The chart window can provide further information about the single components of your data. Note if the chart window is not shown go to Window ->Layout -> 3D and Charts. Now you can drag and drop labeled markers from the List box to the chart window, to see its X, Y, and Z coordinates over each instant in time.

Within the list box, you can also scroll down to the force platform data (if exist). For the provided example Force Platform #2 was used. You can expand the force platform #2 field and can visualize the force components (Forces and Moments) in the same way as the marker trajectories by drag and drop the component to the chart view.

However, when having many markers attached to your participant, visual inspection of your marker trajectories can become cumbersome. Therefore loading a model fitting to your data can be helpful.

3. Load a model

For this tutorial, we have already generated a model for our marker setup. To load the model go to Edit -> Options. Check the box Use default configuration and click on Choose. Select the file we have provided named full_body_Model.mvc. After the operation has been completed the 3D view should contain different colored markers and connected segments.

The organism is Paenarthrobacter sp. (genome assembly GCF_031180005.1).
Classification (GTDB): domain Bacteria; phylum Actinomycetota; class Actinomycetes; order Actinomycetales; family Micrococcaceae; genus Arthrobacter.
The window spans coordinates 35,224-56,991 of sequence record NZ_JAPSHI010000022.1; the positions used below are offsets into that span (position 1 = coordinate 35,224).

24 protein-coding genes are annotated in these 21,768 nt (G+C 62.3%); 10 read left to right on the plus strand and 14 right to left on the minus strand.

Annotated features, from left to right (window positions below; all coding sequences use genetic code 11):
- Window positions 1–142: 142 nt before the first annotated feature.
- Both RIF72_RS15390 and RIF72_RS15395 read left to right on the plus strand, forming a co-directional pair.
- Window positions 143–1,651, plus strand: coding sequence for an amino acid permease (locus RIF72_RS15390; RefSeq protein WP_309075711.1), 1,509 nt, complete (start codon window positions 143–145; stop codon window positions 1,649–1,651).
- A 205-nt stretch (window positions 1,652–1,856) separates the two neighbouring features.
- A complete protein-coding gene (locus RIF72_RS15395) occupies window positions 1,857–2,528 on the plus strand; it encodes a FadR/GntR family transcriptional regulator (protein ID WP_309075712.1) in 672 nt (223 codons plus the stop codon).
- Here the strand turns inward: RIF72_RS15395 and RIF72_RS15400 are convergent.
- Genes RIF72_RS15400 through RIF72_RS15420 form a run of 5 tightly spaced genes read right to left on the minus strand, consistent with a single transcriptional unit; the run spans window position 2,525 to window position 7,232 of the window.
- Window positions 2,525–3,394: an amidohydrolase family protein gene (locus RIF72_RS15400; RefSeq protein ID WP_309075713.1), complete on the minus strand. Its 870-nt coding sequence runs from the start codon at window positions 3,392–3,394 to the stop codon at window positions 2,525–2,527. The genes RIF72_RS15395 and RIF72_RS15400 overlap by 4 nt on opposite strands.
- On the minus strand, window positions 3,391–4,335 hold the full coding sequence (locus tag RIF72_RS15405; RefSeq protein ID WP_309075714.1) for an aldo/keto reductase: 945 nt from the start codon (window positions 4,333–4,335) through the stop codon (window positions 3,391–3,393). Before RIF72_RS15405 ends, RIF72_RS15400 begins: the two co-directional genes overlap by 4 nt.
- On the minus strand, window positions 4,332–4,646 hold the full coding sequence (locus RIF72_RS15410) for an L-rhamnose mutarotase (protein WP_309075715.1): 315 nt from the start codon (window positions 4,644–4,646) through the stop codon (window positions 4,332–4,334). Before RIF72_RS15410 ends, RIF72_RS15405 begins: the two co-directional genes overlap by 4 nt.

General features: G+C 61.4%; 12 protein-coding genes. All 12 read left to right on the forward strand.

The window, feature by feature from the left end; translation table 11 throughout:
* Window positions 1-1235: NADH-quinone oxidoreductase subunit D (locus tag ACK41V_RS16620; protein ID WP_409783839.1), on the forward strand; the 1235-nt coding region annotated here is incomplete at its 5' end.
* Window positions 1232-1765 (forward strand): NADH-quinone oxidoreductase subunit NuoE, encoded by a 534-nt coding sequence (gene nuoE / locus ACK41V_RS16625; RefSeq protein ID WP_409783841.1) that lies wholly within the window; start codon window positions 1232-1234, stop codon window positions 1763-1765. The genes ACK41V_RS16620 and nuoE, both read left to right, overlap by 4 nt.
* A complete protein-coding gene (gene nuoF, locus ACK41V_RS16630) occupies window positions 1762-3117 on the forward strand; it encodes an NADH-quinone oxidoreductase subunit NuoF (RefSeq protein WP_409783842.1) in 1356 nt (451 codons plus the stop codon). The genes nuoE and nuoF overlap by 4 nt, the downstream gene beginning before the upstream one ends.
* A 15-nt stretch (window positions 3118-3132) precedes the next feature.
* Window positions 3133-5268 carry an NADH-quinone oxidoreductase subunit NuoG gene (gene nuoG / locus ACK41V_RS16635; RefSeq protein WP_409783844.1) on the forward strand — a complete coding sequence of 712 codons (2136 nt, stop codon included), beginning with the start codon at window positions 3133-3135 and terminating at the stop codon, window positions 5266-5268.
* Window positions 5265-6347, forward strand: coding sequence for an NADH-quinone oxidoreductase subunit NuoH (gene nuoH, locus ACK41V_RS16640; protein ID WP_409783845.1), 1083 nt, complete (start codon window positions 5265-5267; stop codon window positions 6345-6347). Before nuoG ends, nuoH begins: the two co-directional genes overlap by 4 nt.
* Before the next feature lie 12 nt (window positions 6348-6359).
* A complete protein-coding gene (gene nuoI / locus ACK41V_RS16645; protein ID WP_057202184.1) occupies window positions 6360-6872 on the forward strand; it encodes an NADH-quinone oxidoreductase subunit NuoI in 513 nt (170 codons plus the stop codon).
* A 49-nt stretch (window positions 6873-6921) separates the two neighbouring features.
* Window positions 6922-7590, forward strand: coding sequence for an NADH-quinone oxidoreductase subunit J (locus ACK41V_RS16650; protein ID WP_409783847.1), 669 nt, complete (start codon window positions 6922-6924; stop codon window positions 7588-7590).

Figure 4: Experimental data with predefined segments and different colored markers.

Please note that the model has been adjusted to the used marker set. When using your experimental data with different marker names you need to define new segments according to your marker names. New Segments can be generated under Tools -> Model -> New Segment.

4. Crop your data

For further data processing, it is sometimes useful to crop your C3D files. Mokka provides the ability to crop (or cut) your C3D files very easily. Within the time bar, you can use the sliders to the left and the right end of the time bar to crop the C3D file. The frames which are removed from the C3D file are marked in blue. When right-click anywhere in the time bar  you can select Crop Frame of Interest. Finally, you need to store the cropped file (File -> Save As or Save to overwrite the existing file).